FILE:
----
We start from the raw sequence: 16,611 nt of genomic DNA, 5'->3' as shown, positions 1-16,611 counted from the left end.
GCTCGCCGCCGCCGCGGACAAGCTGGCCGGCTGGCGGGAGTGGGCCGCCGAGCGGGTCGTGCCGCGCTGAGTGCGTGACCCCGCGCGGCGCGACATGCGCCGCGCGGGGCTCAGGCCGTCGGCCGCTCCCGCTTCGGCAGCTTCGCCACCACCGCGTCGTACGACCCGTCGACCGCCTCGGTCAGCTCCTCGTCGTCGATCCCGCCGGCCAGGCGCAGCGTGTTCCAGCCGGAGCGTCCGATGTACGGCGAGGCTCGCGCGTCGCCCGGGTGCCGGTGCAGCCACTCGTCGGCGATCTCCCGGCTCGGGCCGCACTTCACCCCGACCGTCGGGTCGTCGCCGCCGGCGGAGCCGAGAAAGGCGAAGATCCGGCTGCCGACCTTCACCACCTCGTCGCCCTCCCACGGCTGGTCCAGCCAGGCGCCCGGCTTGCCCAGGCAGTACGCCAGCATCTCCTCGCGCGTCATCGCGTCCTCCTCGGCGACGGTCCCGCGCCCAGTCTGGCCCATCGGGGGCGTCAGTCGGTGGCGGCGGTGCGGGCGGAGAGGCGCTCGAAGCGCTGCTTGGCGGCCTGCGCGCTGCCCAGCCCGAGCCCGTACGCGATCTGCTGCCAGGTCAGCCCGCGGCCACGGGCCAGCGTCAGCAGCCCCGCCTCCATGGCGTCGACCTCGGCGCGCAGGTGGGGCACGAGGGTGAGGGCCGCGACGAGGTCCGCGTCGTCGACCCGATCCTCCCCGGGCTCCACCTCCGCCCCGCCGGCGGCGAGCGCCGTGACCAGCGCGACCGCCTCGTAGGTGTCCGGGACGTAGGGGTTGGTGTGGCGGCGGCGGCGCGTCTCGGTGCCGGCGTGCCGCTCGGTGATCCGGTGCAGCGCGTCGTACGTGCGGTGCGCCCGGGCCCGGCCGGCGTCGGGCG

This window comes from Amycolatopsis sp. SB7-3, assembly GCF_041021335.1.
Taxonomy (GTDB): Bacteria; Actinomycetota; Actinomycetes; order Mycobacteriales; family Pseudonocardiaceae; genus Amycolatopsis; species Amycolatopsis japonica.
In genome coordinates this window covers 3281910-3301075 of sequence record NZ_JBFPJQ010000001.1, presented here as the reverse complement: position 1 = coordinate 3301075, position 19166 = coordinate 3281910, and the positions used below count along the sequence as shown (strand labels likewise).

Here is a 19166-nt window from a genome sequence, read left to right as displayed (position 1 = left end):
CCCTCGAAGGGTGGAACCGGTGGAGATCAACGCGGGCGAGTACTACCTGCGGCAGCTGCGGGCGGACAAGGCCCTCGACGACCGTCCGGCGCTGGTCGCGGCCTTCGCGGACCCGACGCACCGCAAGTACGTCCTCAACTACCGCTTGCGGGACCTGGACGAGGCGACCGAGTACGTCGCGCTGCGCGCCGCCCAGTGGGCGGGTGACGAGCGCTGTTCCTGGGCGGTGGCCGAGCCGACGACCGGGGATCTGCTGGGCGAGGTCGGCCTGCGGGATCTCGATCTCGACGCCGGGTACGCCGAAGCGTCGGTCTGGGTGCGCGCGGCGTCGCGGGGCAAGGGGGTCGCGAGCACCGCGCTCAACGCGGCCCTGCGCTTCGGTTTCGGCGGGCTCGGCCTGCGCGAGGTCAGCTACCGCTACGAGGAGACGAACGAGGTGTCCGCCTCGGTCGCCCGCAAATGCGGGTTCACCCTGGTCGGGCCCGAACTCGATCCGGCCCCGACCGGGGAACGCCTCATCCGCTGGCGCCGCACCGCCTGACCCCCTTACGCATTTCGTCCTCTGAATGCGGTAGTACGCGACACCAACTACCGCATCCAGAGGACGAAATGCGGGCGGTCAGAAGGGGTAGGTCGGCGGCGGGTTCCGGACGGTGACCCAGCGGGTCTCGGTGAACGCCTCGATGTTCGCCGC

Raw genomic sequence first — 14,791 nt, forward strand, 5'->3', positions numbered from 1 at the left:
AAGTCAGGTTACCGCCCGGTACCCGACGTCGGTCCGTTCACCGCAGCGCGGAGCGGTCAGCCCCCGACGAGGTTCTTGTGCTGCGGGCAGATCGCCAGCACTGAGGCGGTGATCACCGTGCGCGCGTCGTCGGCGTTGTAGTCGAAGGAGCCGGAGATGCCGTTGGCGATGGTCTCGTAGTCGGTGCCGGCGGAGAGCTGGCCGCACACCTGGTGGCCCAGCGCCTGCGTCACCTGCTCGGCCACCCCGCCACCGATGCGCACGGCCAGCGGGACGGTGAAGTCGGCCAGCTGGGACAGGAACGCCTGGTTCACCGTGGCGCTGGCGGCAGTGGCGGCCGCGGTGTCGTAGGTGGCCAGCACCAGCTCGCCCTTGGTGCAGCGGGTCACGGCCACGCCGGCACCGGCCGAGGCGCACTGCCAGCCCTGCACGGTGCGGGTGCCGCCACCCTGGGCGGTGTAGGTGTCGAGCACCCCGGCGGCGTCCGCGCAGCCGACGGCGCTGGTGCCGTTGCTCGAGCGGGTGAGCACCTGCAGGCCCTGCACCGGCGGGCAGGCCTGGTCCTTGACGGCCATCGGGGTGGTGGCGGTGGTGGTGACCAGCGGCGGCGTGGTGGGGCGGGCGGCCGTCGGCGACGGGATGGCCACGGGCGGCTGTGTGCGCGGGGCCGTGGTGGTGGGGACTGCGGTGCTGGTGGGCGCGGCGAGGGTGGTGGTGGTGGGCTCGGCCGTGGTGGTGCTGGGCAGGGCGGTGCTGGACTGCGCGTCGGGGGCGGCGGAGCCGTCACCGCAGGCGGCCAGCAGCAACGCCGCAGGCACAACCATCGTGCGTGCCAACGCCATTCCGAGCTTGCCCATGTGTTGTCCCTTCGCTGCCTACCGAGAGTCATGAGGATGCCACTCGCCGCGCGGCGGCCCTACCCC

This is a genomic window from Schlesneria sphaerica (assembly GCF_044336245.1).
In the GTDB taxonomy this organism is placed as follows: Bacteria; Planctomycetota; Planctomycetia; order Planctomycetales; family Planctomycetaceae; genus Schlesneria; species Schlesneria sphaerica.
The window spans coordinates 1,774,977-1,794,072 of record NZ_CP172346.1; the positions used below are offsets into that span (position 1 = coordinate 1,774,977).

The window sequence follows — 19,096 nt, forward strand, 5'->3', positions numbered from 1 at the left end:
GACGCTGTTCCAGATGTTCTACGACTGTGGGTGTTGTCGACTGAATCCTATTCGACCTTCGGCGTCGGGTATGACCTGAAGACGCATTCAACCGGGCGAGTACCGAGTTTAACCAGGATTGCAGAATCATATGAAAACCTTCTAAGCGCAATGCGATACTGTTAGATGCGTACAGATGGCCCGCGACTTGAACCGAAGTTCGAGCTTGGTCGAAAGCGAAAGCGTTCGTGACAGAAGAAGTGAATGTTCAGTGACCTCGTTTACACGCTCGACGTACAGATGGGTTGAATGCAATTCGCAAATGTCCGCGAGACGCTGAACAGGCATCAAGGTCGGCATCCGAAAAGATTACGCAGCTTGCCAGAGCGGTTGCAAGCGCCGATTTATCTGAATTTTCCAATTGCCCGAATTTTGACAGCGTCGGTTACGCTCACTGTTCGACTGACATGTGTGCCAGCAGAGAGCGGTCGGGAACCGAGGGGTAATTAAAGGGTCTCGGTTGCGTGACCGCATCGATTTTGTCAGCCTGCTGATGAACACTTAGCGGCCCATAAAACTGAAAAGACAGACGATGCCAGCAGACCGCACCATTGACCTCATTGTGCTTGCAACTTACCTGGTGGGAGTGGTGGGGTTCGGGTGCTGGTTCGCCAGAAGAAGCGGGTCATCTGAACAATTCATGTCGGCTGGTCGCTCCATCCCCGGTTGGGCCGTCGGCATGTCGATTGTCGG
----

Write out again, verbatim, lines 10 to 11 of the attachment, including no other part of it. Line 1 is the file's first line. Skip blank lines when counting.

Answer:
This is a genomic window from Schlesneria sphaerica (assembly GCF_044336245.1).
In the GTDB taxonomy this organism is placed as follows: Bacteria; Planctomycetota; Planctomycetia; order Planctomycetales; family Planctomycetaceae; genus Schlesneria; species Schlesneria sphaerica.